While its rocket powered descent and landing looks attractive for the future – if it can be made to work safely, for the time being Dragon remains wedded to ocean splashdowns – the logistics of which can be expensive especially if human lives are at stake (Mercury, Gemini and Apollo missions were usually met by US Navy aircraft and helicopter carriers). For cost reasons, NASA will only want to use splashdowns if it has to. NASA’s Lockheed Martin-built Orion blunt body capsule which is designed to cope with their higher velocity re-entries, only uses a splashdown technique for weight reasons.
Of the remaining official runners, Boeing’s CST-100 has the best manned spaceflight pedigree (its heritage bloodline reaches back through the Space Shuttle, Apollo, Gemini and Mercury) and could thus avoid repeating any serious design mistakes. Nevertheless, in some ways the design could be seen as a backward step to ‘just a capsule”. However it is larger than the SpaceX entry and may make a better choice for that reason. Its parachute landing and airbag landing method looks simpler as well.
Blue Origin’s very different bi-conic capsule has a better cross range capability than either the Dragon and CST-100 and may prove to be more economic in the long run – especially if it does land on land via parachutes etc – and does eventually use partly reusable rockets. However, the bid’s weakness is that the firm has no space experience yet.
If NASA does have to choose only one Commercial Crew system/supplier as a winner it could do worse than to continue to fund some manned launches of the Russian Soyuz to the International Space Station – at least to offer some baseline competition. Even the “state run” Orion multi-purpose crew vehicle spacecraft could also fulfil this roll. That is not to say that the competition losers might not carry on with their own internally funded development. In other words, NASA may not even have to provide funding to allow a competitive environment.
Update: As expected there has been a late bid from ATK with an ATK/Astrium-built Liberty launch vehicle launching a composite capsule-based Liberty spacecraft incorporating Lockheed Martin systems (one way that Lockheed Martin can maintain an interest in this commercial transport field apart from its Atlas V launch vehicles). The bid’s chances are probably low given concerns over the solid rocket first stage (vibrations, stage bumping potential etc), cost of the Ariane V-derived upper stage, and over the very late design of a crew capsule using novel composite technology. Interestingly, ATK has been at pains to note that the Liberty rocket can be used to launch other manned commercial spacecraft designs.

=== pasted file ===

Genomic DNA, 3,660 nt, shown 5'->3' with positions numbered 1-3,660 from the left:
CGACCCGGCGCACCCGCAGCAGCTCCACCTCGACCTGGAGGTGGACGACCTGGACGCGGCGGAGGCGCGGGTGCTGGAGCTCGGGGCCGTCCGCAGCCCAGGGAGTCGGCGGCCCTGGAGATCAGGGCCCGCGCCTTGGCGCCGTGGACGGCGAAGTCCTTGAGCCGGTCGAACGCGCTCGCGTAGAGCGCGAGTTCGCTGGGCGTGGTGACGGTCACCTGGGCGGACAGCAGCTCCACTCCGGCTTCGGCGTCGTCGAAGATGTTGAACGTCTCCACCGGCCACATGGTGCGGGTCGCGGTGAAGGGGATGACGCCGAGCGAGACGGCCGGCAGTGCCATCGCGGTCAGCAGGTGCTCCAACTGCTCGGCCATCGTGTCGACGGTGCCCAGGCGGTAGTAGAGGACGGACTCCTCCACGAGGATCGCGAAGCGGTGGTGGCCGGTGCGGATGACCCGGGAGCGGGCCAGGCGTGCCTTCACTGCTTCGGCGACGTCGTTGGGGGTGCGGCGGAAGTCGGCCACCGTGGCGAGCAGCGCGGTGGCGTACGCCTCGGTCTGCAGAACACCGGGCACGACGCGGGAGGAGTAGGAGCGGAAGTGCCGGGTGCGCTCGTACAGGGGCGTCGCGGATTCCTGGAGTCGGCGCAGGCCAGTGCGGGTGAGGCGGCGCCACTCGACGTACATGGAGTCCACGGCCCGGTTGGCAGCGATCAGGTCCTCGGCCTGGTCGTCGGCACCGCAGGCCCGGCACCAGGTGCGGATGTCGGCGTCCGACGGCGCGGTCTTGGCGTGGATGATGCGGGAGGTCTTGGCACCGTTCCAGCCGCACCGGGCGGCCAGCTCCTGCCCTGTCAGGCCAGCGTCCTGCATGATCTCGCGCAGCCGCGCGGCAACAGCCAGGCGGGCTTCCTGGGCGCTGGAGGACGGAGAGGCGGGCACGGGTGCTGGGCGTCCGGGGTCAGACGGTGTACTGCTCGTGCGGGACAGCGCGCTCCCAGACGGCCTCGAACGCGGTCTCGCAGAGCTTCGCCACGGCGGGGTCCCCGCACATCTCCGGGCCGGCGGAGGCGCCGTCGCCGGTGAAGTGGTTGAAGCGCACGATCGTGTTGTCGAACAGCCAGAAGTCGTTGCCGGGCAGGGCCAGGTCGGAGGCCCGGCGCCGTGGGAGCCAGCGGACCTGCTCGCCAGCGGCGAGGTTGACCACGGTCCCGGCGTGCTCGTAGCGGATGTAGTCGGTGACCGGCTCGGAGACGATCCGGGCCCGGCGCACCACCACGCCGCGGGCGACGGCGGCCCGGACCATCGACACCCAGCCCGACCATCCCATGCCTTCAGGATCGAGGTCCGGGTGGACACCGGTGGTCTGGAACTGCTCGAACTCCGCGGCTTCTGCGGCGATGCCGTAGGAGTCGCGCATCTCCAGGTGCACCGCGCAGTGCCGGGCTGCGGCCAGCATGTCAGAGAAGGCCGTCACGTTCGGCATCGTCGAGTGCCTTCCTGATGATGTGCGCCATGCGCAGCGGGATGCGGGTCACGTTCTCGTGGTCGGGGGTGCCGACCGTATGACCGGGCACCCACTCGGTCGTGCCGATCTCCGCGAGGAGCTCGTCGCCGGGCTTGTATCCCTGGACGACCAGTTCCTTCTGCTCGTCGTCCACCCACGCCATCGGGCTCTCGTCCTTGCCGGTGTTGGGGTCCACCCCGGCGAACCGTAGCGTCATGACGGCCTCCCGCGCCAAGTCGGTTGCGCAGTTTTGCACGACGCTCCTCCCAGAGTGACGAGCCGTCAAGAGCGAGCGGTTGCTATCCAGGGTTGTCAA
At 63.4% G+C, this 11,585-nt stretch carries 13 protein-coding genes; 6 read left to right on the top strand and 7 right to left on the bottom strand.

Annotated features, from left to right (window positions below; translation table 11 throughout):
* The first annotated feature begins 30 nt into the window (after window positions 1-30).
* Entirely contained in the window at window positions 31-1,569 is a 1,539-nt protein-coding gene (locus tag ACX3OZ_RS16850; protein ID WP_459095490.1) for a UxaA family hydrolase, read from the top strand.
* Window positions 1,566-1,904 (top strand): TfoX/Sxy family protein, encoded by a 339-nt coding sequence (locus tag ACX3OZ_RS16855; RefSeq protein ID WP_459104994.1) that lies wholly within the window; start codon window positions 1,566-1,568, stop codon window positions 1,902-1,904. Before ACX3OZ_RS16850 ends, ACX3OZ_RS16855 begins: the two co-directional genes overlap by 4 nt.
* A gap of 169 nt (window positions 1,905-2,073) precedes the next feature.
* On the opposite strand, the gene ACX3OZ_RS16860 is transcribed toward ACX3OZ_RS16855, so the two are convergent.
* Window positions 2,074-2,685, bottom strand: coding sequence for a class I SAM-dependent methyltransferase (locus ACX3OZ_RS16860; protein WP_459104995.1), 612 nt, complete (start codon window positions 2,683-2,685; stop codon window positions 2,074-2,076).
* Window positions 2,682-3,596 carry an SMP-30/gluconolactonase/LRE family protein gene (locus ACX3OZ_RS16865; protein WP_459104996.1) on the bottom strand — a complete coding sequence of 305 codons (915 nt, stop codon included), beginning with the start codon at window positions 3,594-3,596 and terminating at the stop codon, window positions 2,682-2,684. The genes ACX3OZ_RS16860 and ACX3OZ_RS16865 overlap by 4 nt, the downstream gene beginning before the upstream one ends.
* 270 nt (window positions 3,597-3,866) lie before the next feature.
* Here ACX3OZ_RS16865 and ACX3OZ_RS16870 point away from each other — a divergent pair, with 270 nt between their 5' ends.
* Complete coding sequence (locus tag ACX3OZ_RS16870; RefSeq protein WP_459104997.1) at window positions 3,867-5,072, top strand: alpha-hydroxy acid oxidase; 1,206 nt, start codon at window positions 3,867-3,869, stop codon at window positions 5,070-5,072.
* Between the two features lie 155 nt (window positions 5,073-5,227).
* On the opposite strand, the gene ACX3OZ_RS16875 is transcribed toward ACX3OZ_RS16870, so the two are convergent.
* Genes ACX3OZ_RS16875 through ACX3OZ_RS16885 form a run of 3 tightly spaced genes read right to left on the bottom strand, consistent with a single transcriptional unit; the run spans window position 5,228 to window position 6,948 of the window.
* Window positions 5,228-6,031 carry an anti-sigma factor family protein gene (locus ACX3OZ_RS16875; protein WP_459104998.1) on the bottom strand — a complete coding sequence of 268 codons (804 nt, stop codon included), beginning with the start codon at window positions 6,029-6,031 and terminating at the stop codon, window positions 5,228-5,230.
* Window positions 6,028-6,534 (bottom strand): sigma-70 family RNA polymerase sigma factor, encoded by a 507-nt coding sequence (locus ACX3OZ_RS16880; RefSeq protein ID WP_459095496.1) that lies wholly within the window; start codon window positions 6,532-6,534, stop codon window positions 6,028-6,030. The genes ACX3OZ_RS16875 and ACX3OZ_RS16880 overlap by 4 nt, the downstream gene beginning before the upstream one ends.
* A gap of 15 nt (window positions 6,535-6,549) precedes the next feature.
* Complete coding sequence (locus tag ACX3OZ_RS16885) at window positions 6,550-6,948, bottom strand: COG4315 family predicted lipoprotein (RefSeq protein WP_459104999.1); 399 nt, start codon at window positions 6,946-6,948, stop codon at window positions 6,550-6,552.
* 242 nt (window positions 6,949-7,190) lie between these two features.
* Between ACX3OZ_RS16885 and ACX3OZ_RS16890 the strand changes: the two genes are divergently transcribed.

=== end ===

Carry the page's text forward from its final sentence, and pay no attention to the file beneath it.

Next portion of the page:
And don’t forget the toilet!
As it stands, the Orion and Soyuz alternatives to any commercial spacecraft, will likely be more popular with astronauts given that both have a toilet aboard. Boeing, Space X, and Sierra Nevada have all confirmed to Flightglobal/Ascend that, none of their vessels has a toilet. Blue Origin effectively declined to disclose whether or not their spacecraft design has one. There is no word yet on whether the late bid Liberty spacecraft has a toilet or not.
Not having a toilet is a backward step especially given that the Space Shuttle (now retired) had a toilet aboard. There are even hygiene and health implications. Apollo astronauts recounted how grim it was to use that programme’s toilet bags on space missions and noted that unpleasant spillages sometimes occurred.
The Commercial Crew system contenders now admit that this was a design oversight. A senior executive at SpaceX explained that the firm is now rethinking its toilet strategy on the Dragon capsule, especially in light of likely operations to and from the International Space Station.
“Currently it (Dragon) does not have a toilet, but you obviously have to consider that when you put crew on, and there are a lot of different concepts we’re looking at…anything from diapers to an actual system,” said the executive before adding: “Now NASA requires an actual system, because right now they want the ability to go on, potentially, a three-day approach to (the) station.”
Of course, there is always Plan B. Just as some Apollo astronauts did in their attempts at avoiding having to use their hated “faecal bags”. so modern astronauts could also dose themselves up with Imodium to make sure that they stayed bunged up for the flight.
Zach Rosenberg contributed to this report.